It did, however, get me thinking about norms. And our purpose in creating clothing for reenactment purposes. In creating clothing for my 18th century portrayal, I am interested in attempting to re-create, to the best of my ability, representative clothing of the period for the impression I am portraying. That means that, though I am not attempting to define "always" or "never," I am attempting to determine "usually" and "rarely." This is different from, for instance, when I create early 20th century clothing for myself--in that case, I'm pretty much just interested in creating attractive, wearable pieces with little interest if they're representative or completely accurate. This may be a point of unique difference between reenactment and costuming, but that's a huge topic I don't have time to dig into here.
Suffice to say, reenactors are often interested in representing accurate clothing *norms*, not in re-creating *specific* costume pieces.
This gets into much stickier territory than simply finding an example of a singular time that something was done. I want to review a wide range of sources to try to pin down what the norms and outliers were. Simply finding one example of one item isn't good enough. I want to know what's normal, not just what existed one time (or even a few times). In fact, simply finding one *kind* of source isn't necessarily good enough. I want to know how it was worn, and what it was called, and how common it was.
This means I usually want to find:
- Extant pieces, so that I understand construction.
- Images of women wearing the clothes, so that I understand how the piece should be worn. For instance, a neck kerchief could theoretically be worn any number of ways. How were women in the 18th century wearing theirs? What's the most common way for a woman of my station and age?
- Textual examples in fashion plates (for high-end clothes) or runaway ads (for low-end clothes) so that I better understand terminology.
- The numbers game--a combination of all of these so that I understand how common pieces of clothing were, what materials were commonly used, what colors were normal...you get the (very anal-retentive) picture. It gets tricky--what is most common in images may be less common in runaway ads. Focusing on one only will yield an incomplete picture!
In fact, our common advice to "copy an extant" to create a correct period piece is in itself a little misleading--some extants are just plain weird. First, they might be weird for the period--a piece that is just plain off-the wall and kooky and not at all representative of "normal." An example that comes to mind here is the singular pastoral-figure-print toile gown that I've seen. Yes, it counters the assertion that "they never made clothes out of pastoral-figure toile fabric, that was just for furnishings," but the singular example hardly makes it normal. (I sometimes wonder if this was the original Scarlett O'Hara Curtain Dress....)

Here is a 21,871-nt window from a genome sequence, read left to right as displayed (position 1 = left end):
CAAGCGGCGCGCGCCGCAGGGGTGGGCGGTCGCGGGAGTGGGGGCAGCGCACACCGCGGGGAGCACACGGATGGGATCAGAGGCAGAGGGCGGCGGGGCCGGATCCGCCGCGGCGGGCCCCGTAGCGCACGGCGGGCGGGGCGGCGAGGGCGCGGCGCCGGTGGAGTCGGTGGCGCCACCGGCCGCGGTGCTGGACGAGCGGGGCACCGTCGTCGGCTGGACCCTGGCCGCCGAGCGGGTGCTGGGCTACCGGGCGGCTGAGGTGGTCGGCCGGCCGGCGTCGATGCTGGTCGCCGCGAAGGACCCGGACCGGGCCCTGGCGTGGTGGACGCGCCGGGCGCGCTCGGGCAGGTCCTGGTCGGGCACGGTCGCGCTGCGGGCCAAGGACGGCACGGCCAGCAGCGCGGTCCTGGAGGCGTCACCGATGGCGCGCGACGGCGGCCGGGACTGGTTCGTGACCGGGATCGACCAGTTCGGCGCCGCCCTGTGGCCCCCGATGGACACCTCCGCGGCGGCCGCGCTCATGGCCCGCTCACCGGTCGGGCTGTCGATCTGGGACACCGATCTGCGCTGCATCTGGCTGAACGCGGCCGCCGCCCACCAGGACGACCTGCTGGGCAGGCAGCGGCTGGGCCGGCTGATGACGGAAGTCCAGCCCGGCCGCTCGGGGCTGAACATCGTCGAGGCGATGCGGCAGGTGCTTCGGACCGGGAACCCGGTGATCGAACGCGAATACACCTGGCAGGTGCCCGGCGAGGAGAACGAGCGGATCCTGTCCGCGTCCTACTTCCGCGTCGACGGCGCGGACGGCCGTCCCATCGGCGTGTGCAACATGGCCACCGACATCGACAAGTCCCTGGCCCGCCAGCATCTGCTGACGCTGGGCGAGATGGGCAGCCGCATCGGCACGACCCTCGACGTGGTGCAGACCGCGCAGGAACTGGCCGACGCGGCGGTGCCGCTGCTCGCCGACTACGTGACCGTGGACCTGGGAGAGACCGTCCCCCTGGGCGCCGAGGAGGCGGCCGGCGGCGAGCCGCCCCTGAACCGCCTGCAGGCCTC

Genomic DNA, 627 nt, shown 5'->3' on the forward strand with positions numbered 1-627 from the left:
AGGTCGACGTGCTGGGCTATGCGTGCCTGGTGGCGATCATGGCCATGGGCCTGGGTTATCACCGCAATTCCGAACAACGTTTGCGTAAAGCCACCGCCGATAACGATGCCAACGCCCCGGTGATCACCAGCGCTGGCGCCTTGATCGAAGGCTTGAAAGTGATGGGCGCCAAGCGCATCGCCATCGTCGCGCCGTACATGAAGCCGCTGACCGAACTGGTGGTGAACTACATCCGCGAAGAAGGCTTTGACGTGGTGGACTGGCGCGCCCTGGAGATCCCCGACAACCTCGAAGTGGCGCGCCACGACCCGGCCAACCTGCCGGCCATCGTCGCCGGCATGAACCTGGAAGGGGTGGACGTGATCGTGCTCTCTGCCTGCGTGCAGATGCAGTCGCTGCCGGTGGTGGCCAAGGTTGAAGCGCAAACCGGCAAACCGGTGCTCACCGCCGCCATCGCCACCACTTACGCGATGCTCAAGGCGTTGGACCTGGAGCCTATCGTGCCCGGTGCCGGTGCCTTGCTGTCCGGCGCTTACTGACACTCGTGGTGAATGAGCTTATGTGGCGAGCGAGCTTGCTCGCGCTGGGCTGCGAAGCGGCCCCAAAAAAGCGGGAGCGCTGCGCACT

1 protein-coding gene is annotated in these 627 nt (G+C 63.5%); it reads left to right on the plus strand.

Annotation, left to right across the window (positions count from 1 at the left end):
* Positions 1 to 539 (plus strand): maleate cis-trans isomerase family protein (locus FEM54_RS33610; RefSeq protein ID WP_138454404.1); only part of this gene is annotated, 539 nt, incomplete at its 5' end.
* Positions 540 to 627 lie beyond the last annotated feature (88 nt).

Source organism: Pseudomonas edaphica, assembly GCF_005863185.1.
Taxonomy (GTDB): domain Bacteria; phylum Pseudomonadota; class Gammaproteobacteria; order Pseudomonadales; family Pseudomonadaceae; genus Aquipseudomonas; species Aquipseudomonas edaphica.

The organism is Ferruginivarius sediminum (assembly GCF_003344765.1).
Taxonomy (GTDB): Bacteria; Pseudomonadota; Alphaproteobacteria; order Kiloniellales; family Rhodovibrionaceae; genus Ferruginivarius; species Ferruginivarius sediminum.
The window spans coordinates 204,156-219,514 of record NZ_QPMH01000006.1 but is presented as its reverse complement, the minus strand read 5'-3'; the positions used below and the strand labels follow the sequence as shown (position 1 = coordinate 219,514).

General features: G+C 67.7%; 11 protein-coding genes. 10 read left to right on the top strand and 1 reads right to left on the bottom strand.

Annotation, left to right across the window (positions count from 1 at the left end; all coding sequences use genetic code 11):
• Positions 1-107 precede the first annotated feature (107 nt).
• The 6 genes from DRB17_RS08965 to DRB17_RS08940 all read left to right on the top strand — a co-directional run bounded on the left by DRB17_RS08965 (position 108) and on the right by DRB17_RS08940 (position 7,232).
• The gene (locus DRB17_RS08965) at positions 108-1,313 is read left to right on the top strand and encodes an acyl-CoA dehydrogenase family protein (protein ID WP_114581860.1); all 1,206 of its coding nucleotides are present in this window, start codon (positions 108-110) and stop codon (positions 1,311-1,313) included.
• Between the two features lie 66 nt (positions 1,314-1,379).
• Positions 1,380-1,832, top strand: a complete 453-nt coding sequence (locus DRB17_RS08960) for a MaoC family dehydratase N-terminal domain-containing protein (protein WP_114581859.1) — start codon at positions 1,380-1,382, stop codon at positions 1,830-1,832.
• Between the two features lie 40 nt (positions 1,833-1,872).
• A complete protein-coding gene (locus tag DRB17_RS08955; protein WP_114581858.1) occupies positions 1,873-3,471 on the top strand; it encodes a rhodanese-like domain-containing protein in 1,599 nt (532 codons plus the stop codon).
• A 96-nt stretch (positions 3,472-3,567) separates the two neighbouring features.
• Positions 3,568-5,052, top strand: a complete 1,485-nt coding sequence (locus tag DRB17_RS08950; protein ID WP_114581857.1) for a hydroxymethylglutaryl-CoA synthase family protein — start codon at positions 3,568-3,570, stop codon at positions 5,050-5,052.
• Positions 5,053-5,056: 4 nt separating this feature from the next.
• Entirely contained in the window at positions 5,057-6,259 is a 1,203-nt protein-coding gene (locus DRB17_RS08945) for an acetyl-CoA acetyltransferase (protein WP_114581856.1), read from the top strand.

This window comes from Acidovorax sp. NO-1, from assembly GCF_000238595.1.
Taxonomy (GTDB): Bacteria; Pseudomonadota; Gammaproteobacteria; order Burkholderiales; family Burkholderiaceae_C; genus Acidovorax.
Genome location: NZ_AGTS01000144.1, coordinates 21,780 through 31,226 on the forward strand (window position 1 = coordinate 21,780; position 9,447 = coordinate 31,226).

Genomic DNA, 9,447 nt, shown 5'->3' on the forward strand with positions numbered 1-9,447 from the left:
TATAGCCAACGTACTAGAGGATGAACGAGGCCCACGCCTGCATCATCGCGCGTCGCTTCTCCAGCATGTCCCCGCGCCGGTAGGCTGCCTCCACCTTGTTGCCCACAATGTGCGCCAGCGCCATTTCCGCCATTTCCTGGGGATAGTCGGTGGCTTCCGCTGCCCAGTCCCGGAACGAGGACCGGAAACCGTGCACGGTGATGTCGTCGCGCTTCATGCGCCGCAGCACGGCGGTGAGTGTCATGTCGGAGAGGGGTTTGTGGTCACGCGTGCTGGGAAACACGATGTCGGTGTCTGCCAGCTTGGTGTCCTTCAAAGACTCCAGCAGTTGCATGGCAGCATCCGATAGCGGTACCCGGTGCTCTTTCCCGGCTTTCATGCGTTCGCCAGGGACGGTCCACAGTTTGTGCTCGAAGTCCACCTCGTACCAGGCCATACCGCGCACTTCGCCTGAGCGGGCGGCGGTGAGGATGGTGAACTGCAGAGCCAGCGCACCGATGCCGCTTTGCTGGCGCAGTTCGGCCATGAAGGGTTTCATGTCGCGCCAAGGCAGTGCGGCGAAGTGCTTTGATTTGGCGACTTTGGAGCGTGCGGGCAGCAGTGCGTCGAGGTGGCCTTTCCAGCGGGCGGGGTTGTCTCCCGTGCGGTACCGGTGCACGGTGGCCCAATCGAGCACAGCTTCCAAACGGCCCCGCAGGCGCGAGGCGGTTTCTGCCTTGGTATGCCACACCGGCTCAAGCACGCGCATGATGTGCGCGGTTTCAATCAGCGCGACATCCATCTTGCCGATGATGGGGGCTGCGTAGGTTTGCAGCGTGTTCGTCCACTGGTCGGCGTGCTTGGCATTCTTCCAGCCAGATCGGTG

The question of "correct for my persona" doesn't end with oddball outliers. A piece I find in a museum collection, portrait, or image might be from a culture that I'm not attempting to recreate--perhaps a folk costume or a court costume particular to a certain region.
The Sewing Workshop by Antoine Raspal
We luck out here--we know this artist, we know he lived and worked in Arles, France, and we can use some quick comparison and logic to determine that this is regional Arlesian costume. But we're not always so lucky to have historical info like this for extant pieces. Though museum professionals and book editors are usually on point, mistakes have been made in categorizing pieces. Which gets even more complicated when you throw in that a piece could have been modified--is the trim on that 18th century gown original, or an addition for a 19th century costume ball?
Let's say for the point of argument, though, that the piece you're looking at is an unmodified, documented 18th century piece. There is still that question of norms--you've proven that the item counters any "nevers" that might be thrown at it. But it is a "usually?" Or a "rarely" that fits your persona well?
Coming back to the problem with "always" and "never," the mindset actually gets in the way of good historical research into clothing norms. When we set the bar at "never," we invite people to find an outlier and use it to "prove" that what they are doing is correct to the period. Unfortunately, "always" and "never" are much easier to enforce than "a wide range of possibilities that exist on a spectrum from rare to extremely common." And given the extreme of research I'm suggesting above for determining norms, well...it's understandable if not everyone wants to invest that kind of time. (Truly. We all like different things about living history--some of us love digging into research, and that's not a "better than" like.) When we create clothing guidelines for organizations or events, we often have to set limits. (Here's a lovely, complete set of guidelines for a progressive Brit unit.) I've done it in my own unit--our guidelines include "please don't" for instances I know may be documentable--but I don't feel they're documentable *norms* for our purposes. However, I make sure that this is transparent--I am not claiming that women never wore this garment, but that this garment does not accurately represent a norm for us.
So--always and never? Problematic on a few levels. Determining norms? A much more complete historical picture, even if it's a pain in the rear.